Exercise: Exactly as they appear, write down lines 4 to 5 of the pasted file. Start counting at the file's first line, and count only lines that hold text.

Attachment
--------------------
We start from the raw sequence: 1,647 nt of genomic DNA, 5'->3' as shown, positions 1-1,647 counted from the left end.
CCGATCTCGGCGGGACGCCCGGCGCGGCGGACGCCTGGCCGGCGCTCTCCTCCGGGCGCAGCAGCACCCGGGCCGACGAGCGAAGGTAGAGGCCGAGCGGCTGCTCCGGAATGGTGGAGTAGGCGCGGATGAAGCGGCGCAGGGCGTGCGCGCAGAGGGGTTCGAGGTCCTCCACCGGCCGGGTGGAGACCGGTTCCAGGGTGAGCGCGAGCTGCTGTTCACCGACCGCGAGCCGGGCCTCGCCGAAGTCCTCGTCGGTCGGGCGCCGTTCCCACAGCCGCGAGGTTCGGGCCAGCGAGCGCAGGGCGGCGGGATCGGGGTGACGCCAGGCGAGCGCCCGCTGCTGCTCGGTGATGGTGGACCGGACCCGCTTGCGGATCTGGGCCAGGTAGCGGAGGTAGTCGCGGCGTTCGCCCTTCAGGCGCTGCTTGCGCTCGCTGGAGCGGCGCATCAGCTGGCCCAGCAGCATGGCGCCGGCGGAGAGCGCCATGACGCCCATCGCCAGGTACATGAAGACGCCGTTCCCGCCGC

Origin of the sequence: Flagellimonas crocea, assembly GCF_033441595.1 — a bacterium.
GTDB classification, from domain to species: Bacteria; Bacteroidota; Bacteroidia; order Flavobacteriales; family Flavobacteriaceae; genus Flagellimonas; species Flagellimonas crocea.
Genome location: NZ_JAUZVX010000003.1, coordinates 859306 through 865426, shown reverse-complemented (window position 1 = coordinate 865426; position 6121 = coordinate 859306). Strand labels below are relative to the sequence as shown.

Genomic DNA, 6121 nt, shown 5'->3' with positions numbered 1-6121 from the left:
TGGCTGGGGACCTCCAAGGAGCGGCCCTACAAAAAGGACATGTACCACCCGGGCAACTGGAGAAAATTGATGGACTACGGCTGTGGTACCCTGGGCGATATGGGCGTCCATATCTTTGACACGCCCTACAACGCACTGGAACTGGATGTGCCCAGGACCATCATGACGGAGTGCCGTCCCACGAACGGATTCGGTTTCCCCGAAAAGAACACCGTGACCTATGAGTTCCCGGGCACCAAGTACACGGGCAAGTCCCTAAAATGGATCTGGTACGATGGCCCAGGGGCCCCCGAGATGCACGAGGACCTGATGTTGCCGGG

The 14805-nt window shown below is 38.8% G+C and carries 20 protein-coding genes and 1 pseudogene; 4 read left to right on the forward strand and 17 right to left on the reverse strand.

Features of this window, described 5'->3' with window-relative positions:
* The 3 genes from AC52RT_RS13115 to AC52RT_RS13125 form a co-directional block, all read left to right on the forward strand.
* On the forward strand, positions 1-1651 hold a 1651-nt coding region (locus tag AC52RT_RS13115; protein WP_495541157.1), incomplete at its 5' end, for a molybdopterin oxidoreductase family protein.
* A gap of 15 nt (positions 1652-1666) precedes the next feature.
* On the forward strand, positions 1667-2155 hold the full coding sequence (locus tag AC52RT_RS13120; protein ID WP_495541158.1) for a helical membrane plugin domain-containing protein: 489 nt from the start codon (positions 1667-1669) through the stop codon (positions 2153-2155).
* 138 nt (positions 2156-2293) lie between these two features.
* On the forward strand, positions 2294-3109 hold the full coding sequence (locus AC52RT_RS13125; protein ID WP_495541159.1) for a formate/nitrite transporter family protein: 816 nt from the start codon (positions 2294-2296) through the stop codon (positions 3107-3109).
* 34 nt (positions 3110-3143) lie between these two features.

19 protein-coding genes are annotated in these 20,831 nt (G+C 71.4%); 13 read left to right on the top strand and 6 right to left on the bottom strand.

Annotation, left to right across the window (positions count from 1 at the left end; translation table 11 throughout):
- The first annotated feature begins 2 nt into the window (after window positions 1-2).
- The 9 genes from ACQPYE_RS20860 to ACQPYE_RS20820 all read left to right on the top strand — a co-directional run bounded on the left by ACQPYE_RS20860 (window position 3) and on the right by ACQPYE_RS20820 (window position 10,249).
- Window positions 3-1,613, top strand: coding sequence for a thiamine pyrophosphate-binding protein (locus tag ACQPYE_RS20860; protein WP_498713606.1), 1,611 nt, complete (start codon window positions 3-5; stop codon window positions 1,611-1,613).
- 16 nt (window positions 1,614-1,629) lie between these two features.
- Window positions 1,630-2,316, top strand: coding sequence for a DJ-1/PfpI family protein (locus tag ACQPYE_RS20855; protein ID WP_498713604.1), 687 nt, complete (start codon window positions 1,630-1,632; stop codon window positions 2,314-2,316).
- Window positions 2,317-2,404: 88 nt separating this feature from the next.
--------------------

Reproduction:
GTDB classification, from domain to species: Bacteria; Bacteroidota; Bacteroidia; order Flavobacteriales; family Flavobacteriaceae; genus Flagellimonas; species Flagellimonas crocea.
Genome location: NZ_JAUZVX010000003.1, coordinates 859306 through 865426, shown reverse-complemented (window position 1 = coordinate 865426; position 6121 = coordinate 859306). Strand labels below are relative to the sequence as shown.